Executive Briefings

Blueprint for Successful Lean Implementations

Successfully implementing lean principles within a corporation requires distinct contributions from top-level, middle-level and front-line employees, says Mike Loughrin of Transformance Advisors.

The challenge at the executive level is to know when to step in and help and when to stay out and let small teams work through the lean process and resulting cultural change, Loughrin says. An executive sponsor should make sure the project is defined correctly in terms of scope and goals and ensure that adequate resources are devoted to training and tools. Support should be demonstrated by having an executive at the kick-off and at occasional kaizen events. Otherwise, Loughrin says, executives should focus on the file milestones laid out in lean principles. "These milestones are a good time for the executive team to sit down and review what has been accomplished and to ask a lot of questions," he says.

Middle management must deal with the skepticism of co-workers who may have gone through several similar strategies in the past, Loughrin says. Middle management has to get on board and then persuade others, "moving from a command-and-control mentality to more of a coaching mentality," says Loughrin.

Middle managers also help prioritize areas of focus for the project. "Lean projects are not simply turning everybody loose in an organization to do some sort of process improvement. It is typically a structured approach, where teams are pulled together to work on priority items. Identifying those areas for improvement is where middle management can help," he says.

For the front-line employee, the biggest challenge is deciding to invest in the program, says Loughrin. "Employees hear this big announcement and they wonder if it is real or just a cost and headcount reduction, especially if the company has a history of such programs." If they are convinced it is real, then they need to ask where they can help within their area of control, he says.

The other challenge for front-line employees is in following through. "There typically are a lot of activities that can be done quickly and with great benefits. Front-line people tend to get excited about these but lose interest in the follow-through," says Loughrin. This phase is critical to long-term success because it is where workers tie up loose ends, document new procedures and put an audit program in place so that the gains are not lost, he says.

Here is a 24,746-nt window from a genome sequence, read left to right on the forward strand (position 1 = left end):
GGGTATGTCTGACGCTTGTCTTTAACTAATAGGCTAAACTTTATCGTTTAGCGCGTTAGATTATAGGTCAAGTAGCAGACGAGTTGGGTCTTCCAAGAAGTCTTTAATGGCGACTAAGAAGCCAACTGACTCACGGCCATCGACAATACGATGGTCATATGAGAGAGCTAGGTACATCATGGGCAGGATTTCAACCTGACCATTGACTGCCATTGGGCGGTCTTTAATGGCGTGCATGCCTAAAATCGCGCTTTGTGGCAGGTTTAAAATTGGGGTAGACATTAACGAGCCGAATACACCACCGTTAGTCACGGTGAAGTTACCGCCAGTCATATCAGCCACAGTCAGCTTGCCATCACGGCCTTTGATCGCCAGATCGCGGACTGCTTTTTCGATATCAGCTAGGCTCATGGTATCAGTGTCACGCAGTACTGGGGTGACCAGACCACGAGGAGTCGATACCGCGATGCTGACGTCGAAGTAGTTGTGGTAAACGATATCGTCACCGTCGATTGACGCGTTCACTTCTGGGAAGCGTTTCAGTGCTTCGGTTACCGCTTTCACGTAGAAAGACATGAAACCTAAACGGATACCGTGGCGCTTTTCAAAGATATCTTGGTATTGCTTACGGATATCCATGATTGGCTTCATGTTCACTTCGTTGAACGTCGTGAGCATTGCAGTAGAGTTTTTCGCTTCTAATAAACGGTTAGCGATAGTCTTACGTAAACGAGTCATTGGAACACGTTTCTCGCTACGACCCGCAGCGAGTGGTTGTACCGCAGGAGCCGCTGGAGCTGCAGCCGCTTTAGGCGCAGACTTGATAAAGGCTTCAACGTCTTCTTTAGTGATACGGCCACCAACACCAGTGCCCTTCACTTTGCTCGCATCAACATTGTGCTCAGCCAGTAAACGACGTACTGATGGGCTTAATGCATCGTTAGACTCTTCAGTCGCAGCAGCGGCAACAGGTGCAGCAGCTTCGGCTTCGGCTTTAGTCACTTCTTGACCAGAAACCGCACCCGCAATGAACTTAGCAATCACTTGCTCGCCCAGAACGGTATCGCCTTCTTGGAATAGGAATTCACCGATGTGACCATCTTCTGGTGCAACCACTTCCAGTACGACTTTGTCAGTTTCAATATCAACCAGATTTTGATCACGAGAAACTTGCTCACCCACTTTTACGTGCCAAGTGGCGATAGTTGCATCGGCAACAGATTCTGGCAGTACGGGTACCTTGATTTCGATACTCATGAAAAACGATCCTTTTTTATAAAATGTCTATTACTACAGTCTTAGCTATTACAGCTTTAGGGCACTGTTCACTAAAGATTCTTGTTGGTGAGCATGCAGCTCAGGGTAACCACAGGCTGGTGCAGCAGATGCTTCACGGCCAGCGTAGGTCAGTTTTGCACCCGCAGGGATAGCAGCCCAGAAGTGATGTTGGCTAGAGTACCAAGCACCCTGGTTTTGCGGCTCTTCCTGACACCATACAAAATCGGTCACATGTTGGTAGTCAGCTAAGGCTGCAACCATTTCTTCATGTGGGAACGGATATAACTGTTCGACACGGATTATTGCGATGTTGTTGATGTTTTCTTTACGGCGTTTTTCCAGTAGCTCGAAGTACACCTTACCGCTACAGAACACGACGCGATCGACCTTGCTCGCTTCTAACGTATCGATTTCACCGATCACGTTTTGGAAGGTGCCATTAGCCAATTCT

To view video in its entirety, click here

Successfully implementing lean principles within a corporation requires distinct contributions from top-level, middle-level and front-line employees, says Mike Loughrin of Transformance Advisors.

The challenge at the executive level is to know when to step in and help and when to stay out and let small teams work through the lean process and resulting cultural change, Loughrin says. An executive sponsor should make sure the project is defined correctly in terms of scope and goals and ensure that adequate resources are devoted to training and tools. Support should be demonstrated by having an executive at the kick-off and at occasional kaizen events. Otherwise, Loughrin says, executives should focus on the file milestones laid out in lean principles. "These milestones are a good time for the executive team to sit down and review what has been accomplished and to ask a lot of questions," he says.

Middle management must deal with the skepticism of co-workers who may have gone through several similar strategies in the past, Loughrin says. Middle management has to get on board and then persuade others, "moving from a command-and-control mentality to more of a coaching mentality," says Loughrin.

Middle managers also help prioritize areas of focus for the project. "Lean projects are not simply turning everybody loose in an organization to do some sort of process improvement. It is typically a structured approach, where teams are pulled together to work on priority items. Identifying those areas for improvement is where middle management can help," he says.

For the front-line employee, the biggest challenge is deciding to invest in the program, says Loughrin. "Employees hear this big announcement and they wonder if it is real or just a cost and headcount reduction, especially if the company has a history of such programs." If they are convinced it is real, then they need to ask where they can help within their area of control, he says.

The other challenge for front-line employees is in following through. "There typically are a lot of activities that can be done quickly and with great benefits. Front-line people tend to get excited about these but lose interest in the follow-through," says Loughrin. This phase is critical to long-term success because it is where workers tie up loose ends, document new procedures and put an audit program in place so that the gains are not lost, he says.

To view video in its entirety, click here